Poison Ivy’s Cocktail Bar

According to Bourriaud (2002:44) “Relational art is not the revival of any movement, not is it the comeback of any style.It arises from an observation of the present and from a line of thinking about the fate of artistic activity. Its basic claim – the sphere of human relations as artwork venue – has no prior example in art history, even if it appears after the fact, as the obvious backdrop of all aesthetic praxis, and as a modernist theme to cap all modernist themes…The space where the works are displayed is altogether the space of interaction, the space of openness that ushers in all dialogue…”

With this in mind, I had planned my own little piece of relational art, in the form of a novelty “pop-up” cocktail bar (Poison Ivy’s Cocktail Bar) which would facilitate audience engagement by inviting them to sample some of the materials which had been used to create the artworks, e.g. foodstuffs and beverages made from bramble, nettle, dandelion etc. Tasting, and hence smelling the food, would give them a multi-sensory experience, an experience  which is being increasingly exploited by artists and galleries throughout the world. One example of this is Jennifer Chung’s Popsy Room in Hong Kong (see the link below)

http://www.lifestyleasia.com/hk/en/culture/art/feature/popsy-room-hong-kongs-first-multi-sensory-opens/

I had created a sign in a typically 1950s style, as this fitted in with the era of the exotic plant collector Alexander Cross living in the grounds, and was an era I had already referenced in my installation ‘The Exotic Seed Company’.

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IMG_7793A variety of wines made from plants used to make the art were available to taste

I had ordered Nettle, Rosehip and Brambles wines, and also purchased Dandelion, Nettle and Nettle and Bramble teas for those not wishing to consume alcohol.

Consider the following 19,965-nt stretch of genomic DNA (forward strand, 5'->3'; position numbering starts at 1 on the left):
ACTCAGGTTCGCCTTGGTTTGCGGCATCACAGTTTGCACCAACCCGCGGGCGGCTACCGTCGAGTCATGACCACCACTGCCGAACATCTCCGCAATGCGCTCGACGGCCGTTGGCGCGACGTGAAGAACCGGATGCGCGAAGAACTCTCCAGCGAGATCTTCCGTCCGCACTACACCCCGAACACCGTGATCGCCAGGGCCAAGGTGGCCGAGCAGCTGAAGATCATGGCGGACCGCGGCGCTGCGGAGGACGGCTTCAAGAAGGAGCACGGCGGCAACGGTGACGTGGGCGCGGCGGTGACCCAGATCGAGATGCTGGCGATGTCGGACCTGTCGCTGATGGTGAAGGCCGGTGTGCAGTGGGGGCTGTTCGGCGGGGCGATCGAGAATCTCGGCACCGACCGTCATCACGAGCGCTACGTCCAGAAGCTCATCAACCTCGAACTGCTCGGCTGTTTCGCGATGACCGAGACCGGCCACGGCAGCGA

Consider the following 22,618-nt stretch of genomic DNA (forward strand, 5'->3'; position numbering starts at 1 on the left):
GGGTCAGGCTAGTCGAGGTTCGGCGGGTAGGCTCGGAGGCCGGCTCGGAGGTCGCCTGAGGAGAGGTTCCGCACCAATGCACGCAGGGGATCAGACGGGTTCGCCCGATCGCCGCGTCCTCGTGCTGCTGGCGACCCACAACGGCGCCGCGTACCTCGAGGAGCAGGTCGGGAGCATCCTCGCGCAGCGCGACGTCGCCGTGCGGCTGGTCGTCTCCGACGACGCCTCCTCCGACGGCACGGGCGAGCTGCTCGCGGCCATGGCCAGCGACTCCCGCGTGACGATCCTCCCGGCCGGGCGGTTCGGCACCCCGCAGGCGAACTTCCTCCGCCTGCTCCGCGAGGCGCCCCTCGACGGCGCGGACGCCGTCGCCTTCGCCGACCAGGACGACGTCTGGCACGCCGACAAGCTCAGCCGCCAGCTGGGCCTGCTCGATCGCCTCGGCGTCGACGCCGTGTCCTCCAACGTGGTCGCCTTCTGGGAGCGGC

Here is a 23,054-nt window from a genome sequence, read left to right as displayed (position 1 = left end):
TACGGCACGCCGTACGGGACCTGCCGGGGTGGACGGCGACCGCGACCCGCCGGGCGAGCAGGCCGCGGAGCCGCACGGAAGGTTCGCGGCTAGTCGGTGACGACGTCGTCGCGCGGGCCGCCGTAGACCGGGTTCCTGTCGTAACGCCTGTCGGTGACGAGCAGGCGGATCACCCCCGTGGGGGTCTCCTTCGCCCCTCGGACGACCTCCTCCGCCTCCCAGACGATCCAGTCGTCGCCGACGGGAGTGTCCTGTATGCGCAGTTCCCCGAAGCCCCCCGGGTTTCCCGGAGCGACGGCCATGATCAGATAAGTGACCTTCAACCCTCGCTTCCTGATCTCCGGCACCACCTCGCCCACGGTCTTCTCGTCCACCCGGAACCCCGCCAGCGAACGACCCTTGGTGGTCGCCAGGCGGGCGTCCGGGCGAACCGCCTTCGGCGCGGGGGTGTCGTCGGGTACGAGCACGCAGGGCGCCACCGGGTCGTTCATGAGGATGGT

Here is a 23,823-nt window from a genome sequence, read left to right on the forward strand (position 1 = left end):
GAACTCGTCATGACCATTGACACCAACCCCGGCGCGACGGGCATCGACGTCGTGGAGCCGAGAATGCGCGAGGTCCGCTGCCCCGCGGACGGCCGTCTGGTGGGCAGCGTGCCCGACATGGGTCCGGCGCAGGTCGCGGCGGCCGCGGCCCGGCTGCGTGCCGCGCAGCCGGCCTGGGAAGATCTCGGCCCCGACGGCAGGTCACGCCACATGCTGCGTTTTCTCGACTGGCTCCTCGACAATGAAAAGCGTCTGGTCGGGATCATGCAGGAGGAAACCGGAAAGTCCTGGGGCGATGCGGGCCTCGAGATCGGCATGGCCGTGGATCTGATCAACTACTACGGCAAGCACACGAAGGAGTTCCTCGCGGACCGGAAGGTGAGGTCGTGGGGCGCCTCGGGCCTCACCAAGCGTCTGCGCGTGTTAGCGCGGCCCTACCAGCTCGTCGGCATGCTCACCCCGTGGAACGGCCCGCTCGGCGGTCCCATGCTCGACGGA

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Making tea!

The ‘bar’ opened at 12 noon on Friday 14th November. A steady trickle of guests came into the foyer and lingered around the artwork, taking time to look at all of the pieces. Some came over to the bar, and were offered drinks, which led to discussions about the artwork. Others seemed a bit more shy, in which case I approached them and offered them a drink. It was definitely a great way to break the ice, and also to talk about art and plants, and make a few new acquaintances.

‘Invasion of the Body Scratchers’ fanzines were given out to the viewers, as a souvenir of the exhibition. These also acted as a promotional tool as they had details of my blog and Facebook page on them.

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spectator

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The verbal feedback for my work was very positive, and I think they enjoyed the experience of tasting the plants too. I made apple and bramble crumble (using brambles from the same plant which I had picked the thorns) and this went down very well indeed.

crumble Apple and Bramble crumbles

Written feedback was also encouraged via a comments box, and I was pleased to see that it was all very positive, with some suggestions of other venues where I might exhibit in future, and email addresses left to contact those who wanted information of my future exhibitions.

The experience of creating work, putting together an exhibition and  engaging with the audience was challenging, exciting and informative.The site-responsive element enriched my work, giving it deeper meaning and purpose when it was placed within the location. It is definitely a consideration I will make  when I create work in future.

I feel that I have gained confidence to approach similar environmental organisations with a view to exhibiting or collaborating, and has given me a fresh portfolio of work which I can use as self promotion.

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